“Contract for difference” – is a contract between two parties:
the supplier of the contract and the investor (buyer of the contract) in which the seller is assumed to pay the difference between the current value (on the day of the contract) of the specific assets (e.g. shares, bonds, currencies, raw materials, goods, etc.) and their value in contract settlement date (if the difference is negative, the buyer pays this value to the seller). CFDs use leverage (so-called leverage). “
The term “contract for difference” – CFD means a contract between an investor and a broker that obliges both parties to settle an amount equal to the price difference of an asset between the contract’s opening price and its position closing.
There are several key advantages to CFDs that make them so interesting for investors:
- They allow you to invest in all categories of instruments, including currencies, stocks, commodities, funds, etc.
- They give the opportunity to earn on the increase as well as decrease in the price of each asset
- CFDs use leverage (are leveraged)
- They are derivatives
What does “derivatives” mean in the case of CFDs?
The buyer of the contract does not actually become the owner of the underlying instrument, i.e. he does not buy it literally, but only speculates whether the price of a given asset will fall or rise in the near future. Based on his predictions, he concludes a contract for difference with a broker in which he defines his position. Thanks to this solution, the investor is satisfied with only a small part of the amount that in the case of a classic stock exchange would be necessary to open a position.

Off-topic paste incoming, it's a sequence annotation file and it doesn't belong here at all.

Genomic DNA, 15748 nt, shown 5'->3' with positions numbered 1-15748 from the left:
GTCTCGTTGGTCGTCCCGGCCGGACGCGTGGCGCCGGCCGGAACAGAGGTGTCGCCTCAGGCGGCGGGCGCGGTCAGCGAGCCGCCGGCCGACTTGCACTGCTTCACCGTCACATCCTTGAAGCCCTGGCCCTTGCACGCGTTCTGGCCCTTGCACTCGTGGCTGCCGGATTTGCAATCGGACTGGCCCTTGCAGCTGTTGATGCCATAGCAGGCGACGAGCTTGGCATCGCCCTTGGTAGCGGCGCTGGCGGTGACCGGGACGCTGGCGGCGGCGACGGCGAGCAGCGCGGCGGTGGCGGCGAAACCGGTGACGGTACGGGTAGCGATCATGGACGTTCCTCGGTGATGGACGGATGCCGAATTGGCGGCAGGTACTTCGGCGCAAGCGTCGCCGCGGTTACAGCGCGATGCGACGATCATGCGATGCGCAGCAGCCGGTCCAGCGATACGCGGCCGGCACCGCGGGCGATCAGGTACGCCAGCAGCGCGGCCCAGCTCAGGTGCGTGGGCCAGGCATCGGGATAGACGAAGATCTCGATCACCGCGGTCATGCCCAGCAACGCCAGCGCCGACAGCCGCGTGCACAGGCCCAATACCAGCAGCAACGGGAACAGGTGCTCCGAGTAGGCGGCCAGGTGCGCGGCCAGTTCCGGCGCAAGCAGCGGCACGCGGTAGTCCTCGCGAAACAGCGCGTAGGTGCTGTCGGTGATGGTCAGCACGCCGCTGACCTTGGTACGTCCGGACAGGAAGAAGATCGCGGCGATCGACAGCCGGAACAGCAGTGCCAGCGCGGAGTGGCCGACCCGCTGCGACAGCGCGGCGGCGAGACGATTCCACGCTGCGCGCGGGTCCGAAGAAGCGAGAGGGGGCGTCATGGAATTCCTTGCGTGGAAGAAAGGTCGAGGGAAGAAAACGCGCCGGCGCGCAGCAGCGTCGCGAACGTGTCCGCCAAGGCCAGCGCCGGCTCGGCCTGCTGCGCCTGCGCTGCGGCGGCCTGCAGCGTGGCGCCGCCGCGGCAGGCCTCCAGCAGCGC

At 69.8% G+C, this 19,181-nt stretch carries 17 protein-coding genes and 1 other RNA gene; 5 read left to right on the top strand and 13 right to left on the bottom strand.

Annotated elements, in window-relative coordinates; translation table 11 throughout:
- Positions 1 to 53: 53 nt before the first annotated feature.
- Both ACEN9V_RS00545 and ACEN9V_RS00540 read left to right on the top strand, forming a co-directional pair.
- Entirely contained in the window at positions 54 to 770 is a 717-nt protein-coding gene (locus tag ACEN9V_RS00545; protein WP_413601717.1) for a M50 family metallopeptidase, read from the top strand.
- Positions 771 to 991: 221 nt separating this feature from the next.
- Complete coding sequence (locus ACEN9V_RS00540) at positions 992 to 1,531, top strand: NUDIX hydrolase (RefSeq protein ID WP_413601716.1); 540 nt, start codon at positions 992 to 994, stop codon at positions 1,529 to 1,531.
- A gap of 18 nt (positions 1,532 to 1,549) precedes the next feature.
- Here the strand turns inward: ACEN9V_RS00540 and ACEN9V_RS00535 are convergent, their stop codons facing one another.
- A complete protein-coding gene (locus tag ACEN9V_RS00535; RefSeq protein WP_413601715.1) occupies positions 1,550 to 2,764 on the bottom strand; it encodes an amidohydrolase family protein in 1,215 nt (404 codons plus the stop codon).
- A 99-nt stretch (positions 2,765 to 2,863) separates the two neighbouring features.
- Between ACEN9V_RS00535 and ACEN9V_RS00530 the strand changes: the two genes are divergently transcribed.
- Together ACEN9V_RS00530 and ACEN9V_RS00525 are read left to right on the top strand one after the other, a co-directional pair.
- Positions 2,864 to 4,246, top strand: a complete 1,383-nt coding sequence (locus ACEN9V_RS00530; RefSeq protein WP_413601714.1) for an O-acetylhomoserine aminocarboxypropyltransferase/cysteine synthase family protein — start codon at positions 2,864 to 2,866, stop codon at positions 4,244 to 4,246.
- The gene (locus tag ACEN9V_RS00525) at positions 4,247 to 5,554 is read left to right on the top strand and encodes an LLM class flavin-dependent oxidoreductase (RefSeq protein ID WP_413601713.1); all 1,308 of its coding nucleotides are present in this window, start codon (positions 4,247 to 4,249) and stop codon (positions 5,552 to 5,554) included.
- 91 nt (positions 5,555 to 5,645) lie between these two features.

Why, by investing in CFDs, can we make / or lose money on rising / or falling prices?
Because at the time of concluding the contract, the investor determines whether the price of the assets he or she is interested in will fall or rise in the near future.
If, according to his speculation, the price of the instrument rises, he takes a “long” position by choosing an option (BUY) and makes a profit every time the asset price rises.
However, if he finds that the price of the instrument will drop, he takes a “short” position by selecting an option (sell – SELL) and makes a profit every time the asset price falls.
If the asset prices move in the opposite direction to the investor predicted, he will lose his invested capital.
To better explain this aspect, we will use an example:
If an investor anticipates that their oil price will drop, they open a “short” position, i.e. sell (sell) a CFD on oil and earn as the oil price falls. Conversely, if oil prices rise, the investor suffers losses. The amount of losses and gains depends on the volume of traffic and the trading volume that occurred on the market, i.e. by how many% the value changed in relation to the price that was in force at the time the contract was opened.